My journey started with the struggle of whether I should apply as a volunteer for Progressio ICS, working with Youth Net and Counselling (YONECO) as a partner organisation. I was sceptical about the impact that it would have on my life considering that the post will have no monetary gains. I recalled my Head Teacher’s advice during our secondary school graduation... “Don’t be wheel barrows when you go into the world: try to be involved in voluntary work if no opportunities for paid work comes in your way.” I did not want to be a wheel barrow that has to be pushed to do its work: I made up my mind that I will try this. 

My application was successful despite the competitiveness that was there during the interview. Something that I never expected considering that most Malawians - if not Africans - do not have that heart to volunteer. My only worry was how I would cope in this new environment with new people around, including national volunteers not from the same district who I hardly knew... I braved for the challenge. The UK team joined us later in January. What a wonderful feeling I had seeing young, energetic fellow youths all the way from UK coming just to help mother Malawi in spreading sexual and reproductive health information.

We called our team MASOMPHENYA which means VISION. I took this as a challenge because our former President, the late Bingu wa Mutharika, used to say we should always dream in colours. 

Working as a team eased the huge task that was ahead of us to reach to about 2100 both in school and out of school youths, but I was surprised with how the team easily smashed targets.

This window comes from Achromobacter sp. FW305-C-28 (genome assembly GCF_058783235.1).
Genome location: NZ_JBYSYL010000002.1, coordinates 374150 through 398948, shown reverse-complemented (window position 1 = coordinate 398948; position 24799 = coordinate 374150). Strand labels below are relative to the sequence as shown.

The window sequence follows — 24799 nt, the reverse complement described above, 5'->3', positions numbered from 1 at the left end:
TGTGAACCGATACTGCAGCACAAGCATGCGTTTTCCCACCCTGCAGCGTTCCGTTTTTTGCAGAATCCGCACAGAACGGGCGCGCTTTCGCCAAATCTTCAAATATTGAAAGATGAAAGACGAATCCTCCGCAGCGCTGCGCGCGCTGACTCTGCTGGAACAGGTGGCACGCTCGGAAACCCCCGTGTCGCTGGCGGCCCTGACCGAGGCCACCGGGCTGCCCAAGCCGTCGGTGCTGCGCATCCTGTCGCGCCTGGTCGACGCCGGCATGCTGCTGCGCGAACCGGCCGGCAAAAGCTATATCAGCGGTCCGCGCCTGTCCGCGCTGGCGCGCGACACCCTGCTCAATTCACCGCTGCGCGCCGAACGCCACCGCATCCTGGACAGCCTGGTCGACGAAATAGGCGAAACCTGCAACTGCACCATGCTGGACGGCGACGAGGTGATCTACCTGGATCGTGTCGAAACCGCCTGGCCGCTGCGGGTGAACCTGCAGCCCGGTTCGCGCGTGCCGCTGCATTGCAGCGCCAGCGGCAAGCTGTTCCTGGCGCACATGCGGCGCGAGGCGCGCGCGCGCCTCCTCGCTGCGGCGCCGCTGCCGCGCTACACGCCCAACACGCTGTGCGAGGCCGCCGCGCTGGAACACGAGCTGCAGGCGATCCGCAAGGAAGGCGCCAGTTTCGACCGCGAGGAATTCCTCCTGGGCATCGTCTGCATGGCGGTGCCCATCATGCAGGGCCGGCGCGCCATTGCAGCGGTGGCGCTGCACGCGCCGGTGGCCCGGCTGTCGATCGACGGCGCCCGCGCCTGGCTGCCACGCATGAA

Working with ICS has improved my understanding of the world’s different issues, ranging from climate change to development, sexual and reproductive health inclusive. Also, my English vocabulary is now rich with the inclusion of new phrases like “can I pick your brains.” Public speaking is no longer a problem; this will surely be a huge boost in my new job as a teacher ready to instil knowledge in future Malawian leaders.

This does not mean my journey being a volunteer ends here, I still have that burning desire to work with fellow youths through YONECO, or any other organisation. How I wish this team would still be in existence. But we all have to go our separate ways to continue our different life adventures. Though I feel sorry to lose friends my heart comforts me that I can still afford a smile and it whispers “Solo! Do not worry, it was a journey worth it”.

Written by ICS volunteer Solomon Gavanala